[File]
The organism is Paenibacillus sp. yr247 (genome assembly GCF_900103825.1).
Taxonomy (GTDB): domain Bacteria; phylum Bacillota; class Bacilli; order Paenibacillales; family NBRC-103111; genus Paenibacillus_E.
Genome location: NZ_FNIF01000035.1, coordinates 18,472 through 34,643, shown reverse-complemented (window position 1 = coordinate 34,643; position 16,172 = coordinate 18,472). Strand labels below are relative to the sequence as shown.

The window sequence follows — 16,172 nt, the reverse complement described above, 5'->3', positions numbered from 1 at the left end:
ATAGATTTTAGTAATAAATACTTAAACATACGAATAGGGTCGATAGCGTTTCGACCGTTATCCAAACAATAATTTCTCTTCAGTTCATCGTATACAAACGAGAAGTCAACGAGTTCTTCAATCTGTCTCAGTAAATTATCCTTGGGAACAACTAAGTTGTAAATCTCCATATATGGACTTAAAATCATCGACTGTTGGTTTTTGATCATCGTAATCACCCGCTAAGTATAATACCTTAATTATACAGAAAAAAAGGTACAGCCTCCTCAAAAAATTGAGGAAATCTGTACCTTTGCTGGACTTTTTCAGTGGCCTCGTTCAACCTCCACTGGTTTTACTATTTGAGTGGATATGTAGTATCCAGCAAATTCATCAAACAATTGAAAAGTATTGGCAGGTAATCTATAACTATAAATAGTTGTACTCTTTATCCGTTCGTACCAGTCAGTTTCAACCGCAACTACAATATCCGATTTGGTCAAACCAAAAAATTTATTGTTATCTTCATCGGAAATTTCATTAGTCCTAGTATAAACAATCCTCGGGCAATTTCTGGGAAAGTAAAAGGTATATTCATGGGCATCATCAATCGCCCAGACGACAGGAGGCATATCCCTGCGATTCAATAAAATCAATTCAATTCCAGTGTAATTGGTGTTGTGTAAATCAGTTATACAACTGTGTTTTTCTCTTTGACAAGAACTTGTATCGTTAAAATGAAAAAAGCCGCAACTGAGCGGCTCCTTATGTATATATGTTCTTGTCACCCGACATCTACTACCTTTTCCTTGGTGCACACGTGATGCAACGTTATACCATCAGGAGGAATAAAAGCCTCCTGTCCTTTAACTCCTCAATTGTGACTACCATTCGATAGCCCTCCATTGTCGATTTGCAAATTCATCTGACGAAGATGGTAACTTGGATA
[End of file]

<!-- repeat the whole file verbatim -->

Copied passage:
The organism is Paenibacillus sp. yr247 (genome assembly GCF_900103825.1).
Taxonomy (GTDB): domain Bacteria; phylum Bacillota; class Bacilli; order Paenibacillales; family NBRC-103111; genus Paenibacillus_E.
Genome location: NZ_FNIF01000035.1, coordinates 18,472 through 34,643, shown reverse-complemented (window position 1 = coordinate 34,643; position 16,172 = coordinate 18,472). Strand labels below are relative to the sequence as shown.

The window sequence follows — 16,172 nt, the reverse complement described above, 5'->3', positions numbered from 1 at the left end:
ATAGATTTTAGTAATAAATACTTAAACATACGAATAGGGTCGATAGCGTTTCGACCGTTATCCAAACAATAATTTCTCTTCAGTTCATCGTATACAAACGAGAAGTCAACGAGTTCTTCAATCTGTCTCAGTAAATTATCCTTGGGAACAACTAAGTTGTAAATCTCCATATATGGACTTAAAATCATCGACTGTTGGTTTTTGATCATCGTAATCACCCGCTAAGTATAATACCTTAATTATACAGAAAAAAAGGTACAGCCTCCTCAAAAAATTGAGGAAATCTGTACCTTTGCTGGACTTTTTCAGTGGCCTCGTTCAACCTCCACTGGTTTTACTATTTGAGTGGATATGTAGTATCCAGCAAATTCATCAAACAATTGAAAAGTATTGGCAGGTAATCTATAACTATAAATAGTTGTACTCTTTATCCGTTCGTACCAGTCAGTTTCAACCGCAACTACAATATCCGATTTGGTCAAACCAAAAAATTTATTGTTATCTTCATCGGAAATTTCATTAGTCCTAGTATAAACAATCCTCGGGCAATTTCTGGGAAAGTAAAAGGTATATTCATGGGCATCATCAATCGCCCAGACGACAGGAGGCATATCCCTGCGATTCAATAAAATCAATTCAATTCCAGTGTAATTGGTGTTGTGTAAATCAGTTATACAACTGTGTTTTTCTCTTTGACAAGAACTTGTATCGTTAAAATGAAAAAAGCCGCAACTGAGCGGCTCCTTATGTATATATGTTCTTGTCACCCGACATCTACTACCTTTTCCTTGGTGCACACGTGATGCAACGTTATACCATCAGGAGGAATAAAAGCCTCCTGTCCTTTAACTCCTCAATTGTGACTACCATTCGATAGCCCTCCATTGTCGATTTGCAAATTCATCTGACGAAGATGGTAACTTGGATA